Proof: Under the Palm probability P_{h} ^{0}.sub.γ, the stationary marked point process (h.sup.γ,Z.sup.γ) is synchronous, i.e., h_{0}.sup.γ =0 3!. Because Z_{n}.sup.γ =0, for h_{1}.sup.γ ≦d_{n} <g_{1}.sup.γ, and Z_{n}.sup.γ =1, for g_{1}.sup.γ≦d_{n} <h_{0}.sup.γ, we have ##EQU6## Taking Palm expectation on both sides, we have ##EQU7## where the second equality follows from the stationarity. Applying the exchange formula 3! between d and h, we have ##EQU8## However, λ_{d} E_{d} ^{0} Z_{0} !=λ_{z}. Thus we have λ_{z} =λ_{h}.sup.γ E_{h} ^{0}.sub.γ L_{0}.sup.γ !. ▪
By assumption λ_{z} is policy independent, hence for stationary processes it is constant. Thus, the average virtual gap creation rate and the average virtual cell gap length are inversely proportional.
4. Virtual gap minimization
Theorem 1 implies that the average virtual cell gap and the net virtual cell gap creation rate are inversely proportional. It follows that to minimize the average virtual cell gap E_{h} ^{0}.sub.γ L_{0}.sup.γ ! it suffices to maximize the net virtual cell gap creation rate λ_{h}.sup.γ. In this section we prove that the marking policy given below minimizes the average virtual cell gap. Later, we develop the analogous gap maximization result and we show that when the proposed marking policies are applied, the average delay incurred by cells is less than that incurred under the generalized leaky bucket mechanism.
The generalized leaky bucket mechanism always assigns green tokens 114 to cells 105 whenever green tokens 114 exist in the green token pool 108. Our marking policy allows for more flexible markings, yet it ensures that green tokens 114 are assigned to departing cells 131 at the same rate as the generalized leaky bucket mechanism. The basic idea underlying our policy is to alternate the assignment of green tokens 114 and red tokens 116 whenever possible, i.e., to assign green tokens 114 to departing cells wherever surplus green tokens 114 exists in green token pool 108 and to alternate the assignment of green tokens 114 and red tokens 116 whenever an impending shortage of green tokens 114 is detected. Because the token generation times are deterministic these shortages can be predicted with certainty, hence substituting red tokens 116 for green tokens 114 does not reduce the net green token utilization, because the issuance of these red tokens 116, at some time, is unavoidable.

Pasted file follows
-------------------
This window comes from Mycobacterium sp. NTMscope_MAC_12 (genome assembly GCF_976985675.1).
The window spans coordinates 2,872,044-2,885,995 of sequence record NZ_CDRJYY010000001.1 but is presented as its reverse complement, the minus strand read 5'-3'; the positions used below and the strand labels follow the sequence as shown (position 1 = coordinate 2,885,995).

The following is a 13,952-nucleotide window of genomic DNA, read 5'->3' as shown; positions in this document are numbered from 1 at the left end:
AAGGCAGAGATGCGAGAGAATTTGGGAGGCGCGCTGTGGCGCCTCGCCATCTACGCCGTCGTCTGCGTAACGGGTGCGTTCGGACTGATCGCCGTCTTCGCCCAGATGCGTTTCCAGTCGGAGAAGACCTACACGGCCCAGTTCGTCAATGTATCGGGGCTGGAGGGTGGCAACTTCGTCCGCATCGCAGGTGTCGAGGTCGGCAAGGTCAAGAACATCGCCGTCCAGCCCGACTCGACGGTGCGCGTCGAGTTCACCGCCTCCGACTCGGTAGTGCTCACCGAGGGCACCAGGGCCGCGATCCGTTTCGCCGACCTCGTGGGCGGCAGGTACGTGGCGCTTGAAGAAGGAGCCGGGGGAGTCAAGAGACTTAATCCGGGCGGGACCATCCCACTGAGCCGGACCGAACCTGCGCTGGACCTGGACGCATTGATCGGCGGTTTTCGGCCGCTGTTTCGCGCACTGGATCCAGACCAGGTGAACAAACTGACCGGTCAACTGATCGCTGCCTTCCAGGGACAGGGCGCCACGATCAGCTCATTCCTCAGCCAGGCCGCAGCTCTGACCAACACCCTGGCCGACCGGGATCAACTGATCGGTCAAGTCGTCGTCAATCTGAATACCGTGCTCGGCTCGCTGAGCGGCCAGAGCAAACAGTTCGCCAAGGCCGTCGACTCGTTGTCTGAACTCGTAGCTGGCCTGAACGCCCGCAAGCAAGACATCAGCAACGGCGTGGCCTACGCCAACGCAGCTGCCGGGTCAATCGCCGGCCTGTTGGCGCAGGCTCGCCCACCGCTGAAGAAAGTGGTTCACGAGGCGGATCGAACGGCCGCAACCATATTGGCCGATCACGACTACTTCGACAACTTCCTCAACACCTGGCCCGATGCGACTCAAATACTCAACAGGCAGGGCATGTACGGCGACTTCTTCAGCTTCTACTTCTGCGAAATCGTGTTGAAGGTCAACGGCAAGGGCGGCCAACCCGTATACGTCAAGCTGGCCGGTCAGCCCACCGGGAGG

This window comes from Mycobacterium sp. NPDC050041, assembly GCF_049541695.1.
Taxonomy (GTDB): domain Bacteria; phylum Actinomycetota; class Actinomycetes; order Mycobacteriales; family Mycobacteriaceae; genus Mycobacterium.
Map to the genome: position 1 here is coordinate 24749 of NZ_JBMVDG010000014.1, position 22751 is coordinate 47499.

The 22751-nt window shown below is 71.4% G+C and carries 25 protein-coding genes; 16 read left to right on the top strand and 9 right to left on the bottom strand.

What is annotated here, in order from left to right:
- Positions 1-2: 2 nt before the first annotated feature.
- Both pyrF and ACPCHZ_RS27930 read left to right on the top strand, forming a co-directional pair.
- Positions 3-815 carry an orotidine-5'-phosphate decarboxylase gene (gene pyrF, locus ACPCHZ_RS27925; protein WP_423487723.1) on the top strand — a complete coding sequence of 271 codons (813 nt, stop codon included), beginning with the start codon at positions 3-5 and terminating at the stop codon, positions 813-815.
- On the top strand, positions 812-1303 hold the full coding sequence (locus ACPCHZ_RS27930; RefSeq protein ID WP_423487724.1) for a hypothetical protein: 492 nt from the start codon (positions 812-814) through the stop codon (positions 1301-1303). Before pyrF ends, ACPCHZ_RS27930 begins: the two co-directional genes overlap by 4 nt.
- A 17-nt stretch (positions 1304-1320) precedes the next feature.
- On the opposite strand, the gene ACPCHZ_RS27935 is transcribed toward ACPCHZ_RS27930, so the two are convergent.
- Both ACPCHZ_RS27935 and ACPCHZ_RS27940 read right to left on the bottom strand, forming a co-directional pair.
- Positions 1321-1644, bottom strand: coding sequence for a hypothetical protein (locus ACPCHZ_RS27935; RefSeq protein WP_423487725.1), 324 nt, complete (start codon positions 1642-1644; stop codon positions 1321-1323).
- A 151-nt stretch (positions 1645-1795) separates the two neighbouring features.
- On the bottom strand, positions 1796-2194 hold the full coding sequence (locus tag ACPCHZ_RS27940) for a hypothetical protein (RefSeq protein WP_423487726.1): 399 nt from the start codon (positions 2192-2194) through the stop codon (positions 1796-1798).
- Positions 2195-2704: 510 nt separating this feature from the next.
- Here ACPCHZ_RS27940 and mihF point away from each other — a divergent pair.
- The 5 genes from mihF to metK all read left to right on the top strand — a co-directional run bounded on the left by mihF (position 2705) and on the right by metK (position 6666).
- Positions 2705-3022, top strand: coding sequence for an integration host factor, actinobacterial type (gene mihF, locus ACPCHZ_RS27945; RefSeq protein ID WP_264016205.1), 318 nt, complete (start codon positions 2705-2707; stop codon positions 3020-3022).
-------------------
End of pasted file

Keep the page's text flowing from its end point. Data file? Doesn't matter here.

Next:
The advantage of alternating the assignment of red tokens 116 and green tokens 114 when impending green token shortages are detected is that this policy increases the gap creation rate and hence, by Theorem 1, decreases the average virtual gap size. Let f1* denote our marking policy and let Pt denote the number of green tokens to be generated during the interval (t; t+Wt! plus the number of tokens in the green token pool. Then our marking policy takes the form ##EQU9## The policy's transition diagram is shown in FIG. 2. The states indicate the token colors assigned to the departing cell. Initially the policy can be at any state.
Let G.sup.γ_{t}.sbsb.0.sub.,t) and R.sup.γ.sub.(t.spsp.0.sub.,t! be queueing processes that count, respectively, the number of green tokens drawn from the green token pool and the number of red tokens drawn from the red token pool during the interval (t_{0}, t! under γεΓ. Observe first that, over any interval, the sum of the green and red tokens consumed, i.e., the total number of departed cells, is policy independent, because the total number of departed is policy independent. Thus for all departure times and for all γεΓ
G.sup.γ*.sub.(t.sbsb.0.sub.,d.sbsb.k! R.sup.γ*.sub.(t.sbsb.0.sub.,d.sbsb.k! =G.sup.γ.sub.(t.sbsb.0.sub.,d.sbsb.k! +R.sup.γ.sub.(t.sbsb.0.sub.,d.sbsb.k!. (14)
The following lemmas establish two properties satisfied by the leaky bucket under policy γ* when consecutive cell departures are marked green or red.